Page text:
Rip it Up and START again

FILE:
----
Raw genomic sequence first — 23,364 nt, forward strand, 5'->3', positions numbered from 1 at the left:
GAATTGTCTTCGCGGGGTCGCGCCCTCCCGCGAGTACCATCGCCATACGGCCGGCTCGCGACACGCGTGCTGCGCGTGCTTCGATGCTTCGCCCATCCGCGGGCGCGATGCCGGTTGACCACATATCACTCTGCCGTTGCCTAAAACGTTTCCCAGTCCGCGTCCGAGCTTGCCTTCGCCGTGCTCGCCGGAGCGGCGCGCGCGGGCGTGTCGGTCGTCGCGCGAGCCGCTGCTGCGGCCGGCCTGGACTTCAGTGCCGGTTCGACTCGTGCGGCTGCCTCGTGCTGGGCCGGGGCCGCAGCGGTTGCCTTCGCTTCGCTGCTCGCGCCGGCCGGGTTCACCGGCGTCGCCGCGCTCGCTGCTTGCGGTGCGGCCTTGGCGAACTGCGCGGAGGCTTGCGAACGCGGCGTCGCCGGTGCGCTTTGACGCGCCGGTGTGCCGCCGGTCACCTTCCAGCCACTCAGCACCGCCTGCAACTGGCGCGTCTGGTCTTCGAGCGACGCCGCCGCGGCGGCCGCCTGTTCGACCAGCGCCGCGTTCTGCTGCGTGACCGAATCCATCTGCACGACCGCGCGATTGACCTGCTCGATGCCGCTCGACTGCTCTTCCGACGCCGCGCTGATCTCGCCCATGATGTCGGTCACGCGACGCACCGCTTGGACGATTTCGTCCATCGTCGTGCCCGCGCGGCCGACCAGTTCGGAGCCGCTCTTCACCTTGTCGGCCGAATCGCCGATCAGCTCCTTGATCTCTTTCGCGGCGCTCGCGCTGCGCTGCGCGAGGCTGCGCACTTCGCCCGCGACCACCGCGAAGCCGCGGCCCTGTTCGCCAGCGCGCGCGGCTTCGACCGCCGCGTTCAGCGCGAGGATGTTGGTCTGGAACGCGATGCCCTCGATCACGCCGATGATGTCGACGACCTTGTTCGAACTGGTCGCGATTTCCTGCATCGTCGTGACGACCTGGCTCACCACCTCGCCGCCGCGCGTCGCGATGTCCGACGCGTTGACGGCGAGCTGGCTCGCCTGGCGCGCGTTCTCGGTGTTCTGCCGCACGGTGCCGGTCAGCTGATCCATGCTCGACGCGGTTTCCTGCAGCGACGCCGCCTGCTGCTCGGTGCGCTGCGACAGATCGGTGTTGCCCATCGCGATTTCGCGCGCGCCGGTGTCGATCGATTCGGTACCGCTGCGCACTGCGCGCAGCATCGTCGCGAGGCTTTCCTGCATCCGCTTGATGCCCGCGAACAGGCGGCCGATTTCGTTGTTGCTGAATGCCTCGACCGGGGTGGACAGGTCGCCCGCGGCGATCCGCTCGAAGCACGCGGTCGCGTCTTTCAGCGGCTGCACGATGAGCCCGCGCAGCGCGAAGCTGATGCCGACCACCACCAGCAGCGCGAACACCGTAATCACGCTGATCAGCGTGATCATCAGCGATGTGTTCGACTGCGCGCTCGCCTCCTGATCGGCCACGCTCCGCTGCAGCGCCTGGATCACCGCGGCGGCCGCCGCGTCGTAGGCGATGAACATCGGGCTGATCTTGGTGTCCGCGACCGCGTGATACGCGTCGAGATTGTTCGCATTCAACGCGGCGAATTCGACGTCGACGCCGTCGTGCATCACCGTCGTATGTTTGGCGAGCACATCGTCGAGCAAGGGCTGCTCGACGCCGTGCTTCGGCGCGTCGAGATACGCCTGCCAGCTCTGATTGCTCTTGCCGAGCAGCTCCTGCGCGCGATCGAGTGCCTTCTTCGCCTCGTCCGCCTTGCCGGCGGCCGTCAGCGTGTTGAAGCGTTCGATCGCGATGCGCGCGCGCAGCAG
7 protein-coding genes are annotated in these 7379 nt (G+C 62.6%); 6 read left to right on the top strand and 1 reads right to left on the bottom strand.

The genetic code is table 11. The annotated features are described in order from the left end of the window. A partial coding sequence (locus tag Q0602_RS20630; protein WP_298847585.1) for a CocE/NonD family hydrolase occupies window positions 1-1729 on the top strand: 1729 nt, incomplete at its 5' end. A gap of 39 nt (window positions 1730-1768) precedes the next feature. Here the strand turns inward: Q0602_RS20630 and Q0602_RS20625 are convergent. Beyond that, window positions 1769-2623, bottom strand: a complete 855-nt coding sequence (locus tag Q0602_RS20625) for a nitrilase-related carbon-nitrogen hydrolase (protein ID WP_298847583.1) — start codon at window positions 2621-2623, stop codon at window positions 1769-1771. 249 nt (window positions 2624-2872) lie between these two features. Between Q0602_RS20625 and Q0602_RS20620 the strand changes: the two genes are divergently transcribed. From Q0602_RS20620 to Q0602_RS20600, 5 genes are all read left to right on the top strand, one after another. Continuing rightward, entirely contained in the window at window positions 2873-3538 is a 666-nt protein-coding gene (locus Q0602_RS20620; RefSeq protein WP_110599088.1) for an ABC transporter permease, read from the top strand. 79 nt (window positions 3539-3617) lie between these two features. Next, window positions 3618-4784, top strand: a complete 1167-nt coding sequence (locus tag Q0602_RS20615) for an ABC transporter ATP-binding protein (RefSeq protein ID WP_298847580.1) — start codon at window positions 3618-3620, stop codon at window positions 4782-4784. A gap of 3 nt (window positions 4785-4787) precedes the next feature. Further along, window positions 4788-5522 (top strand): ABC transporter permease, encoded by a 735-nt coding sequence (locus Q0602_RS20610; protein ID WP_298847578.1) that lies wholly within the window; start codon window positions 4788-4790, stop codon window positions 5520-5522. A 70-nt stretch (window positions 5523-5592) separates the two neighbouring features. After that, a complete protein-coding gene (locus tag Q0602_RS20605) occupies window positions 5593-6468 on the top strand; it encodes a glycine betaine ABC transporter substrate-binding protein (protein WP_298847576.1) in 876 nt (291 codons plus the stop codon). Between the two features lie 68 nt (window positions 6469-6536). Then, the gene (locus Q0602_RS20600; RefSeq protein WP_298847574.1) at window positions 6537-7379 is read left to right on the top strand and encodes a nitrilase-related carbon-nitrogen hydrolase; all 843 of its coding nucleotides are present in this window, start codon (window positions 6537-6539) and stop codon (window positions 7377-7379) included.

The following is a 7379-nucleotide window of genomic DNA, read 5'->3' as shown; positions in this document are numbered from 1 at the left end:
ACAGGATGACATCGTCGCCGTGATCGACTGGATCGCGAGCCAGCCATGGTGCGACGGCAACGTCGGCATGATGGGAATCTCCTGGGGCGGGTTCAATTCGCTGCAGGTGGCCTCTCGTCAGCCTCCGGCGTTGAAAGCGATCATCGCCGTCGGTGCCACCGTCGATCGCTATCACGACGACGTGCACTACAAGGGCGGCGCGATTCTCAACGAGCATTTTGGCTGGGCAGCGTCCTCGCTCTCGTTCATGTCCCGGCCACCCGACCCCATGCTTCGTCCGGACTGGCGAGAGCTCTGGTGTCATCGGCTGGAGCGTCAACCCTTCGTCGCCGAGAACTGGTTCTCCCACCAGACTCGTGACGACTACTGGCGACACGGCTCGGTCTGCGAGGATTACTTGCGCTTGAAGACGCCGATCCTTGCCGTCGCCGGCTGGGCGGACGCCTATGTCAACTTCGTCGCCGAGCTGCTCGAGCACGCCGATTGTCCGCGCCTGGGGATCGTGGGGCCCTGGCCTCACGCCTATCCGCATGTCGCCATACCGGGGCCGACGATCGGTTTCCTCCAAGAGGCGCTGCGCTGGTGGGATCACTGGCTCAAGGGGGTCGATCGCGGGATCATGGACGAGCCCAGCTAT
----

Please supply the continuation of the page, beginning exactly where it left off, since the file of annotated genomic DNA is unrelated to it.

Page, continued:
In six tumultuous years, Orange Juice, led by Edwyn Collins, blazed a trail of self-reliance with the legendary Postcard label, ran in conjunction with then-manager Alan Horne, and greatly expanded the palette of independent music at the start of the ‘80s with their brand of literate pop songwriting that both pre-saged the coming of The Smiths and kickstarted a renaissance in Scottish pop music that continues to this day.  After an embryonic start as the punk-influenced Nu-Sonics, Orange Juice came into being in 1979 as unfashionable pre-Year Zero punk influences such as The Byrds, Chic, Motown and The Velvet Underground began to make their presence known in the band’s developing sound. Over the next year, the group recorded four landmark 7” singles on Postcard (as well as putting out early releases from Aztec Camera, The Go-Betweens and Josef K). Though each single proved more successful than its predecessor, greater commercial aspirations led the band to sign to Polydor in the midst of making their first album in a prescient deal in which the band retained ownership of their material.  The original lineup abruptly fell apart shortly after the release of the debut album, You Can’t Hide Your Love Forever, and, as quickly, the band’s future was decidedly unassured. However, with the addition of Malcolm Ross, formerly of Postcard labelmates Josef K, and Zimbabwe-by-way-of-Glasgow drummer Zeke Manyika, the group proceeded to make their commercial mark with the timeless funk and soul-inflected Rip It Up, whose title track was to be the group’s biggest UK hit, peaking at #8 in February of 1983. During the recording of a follow-up, the group had decided to head in a more rock direction, but creative tensions arose again and the group fell apart during the recording sessions from which theTexas Fever mini-LP was culled. With Polydor’s support of the group withdrawing, Collins, joined in the studio by Manyika, persevered to make the bittersweet swan song album, The Orange Juice, a collection that telegraphed the group’s impending demise amidst some of their finest recordings. Collins made it official in March of 1985 announcing mid-performance at a miner’s benefit at the Brixton Academy that it would be Orange Juice’s last performance.  Last November Domino Records released an incredible seven disc anthology entitled Coals to Castles.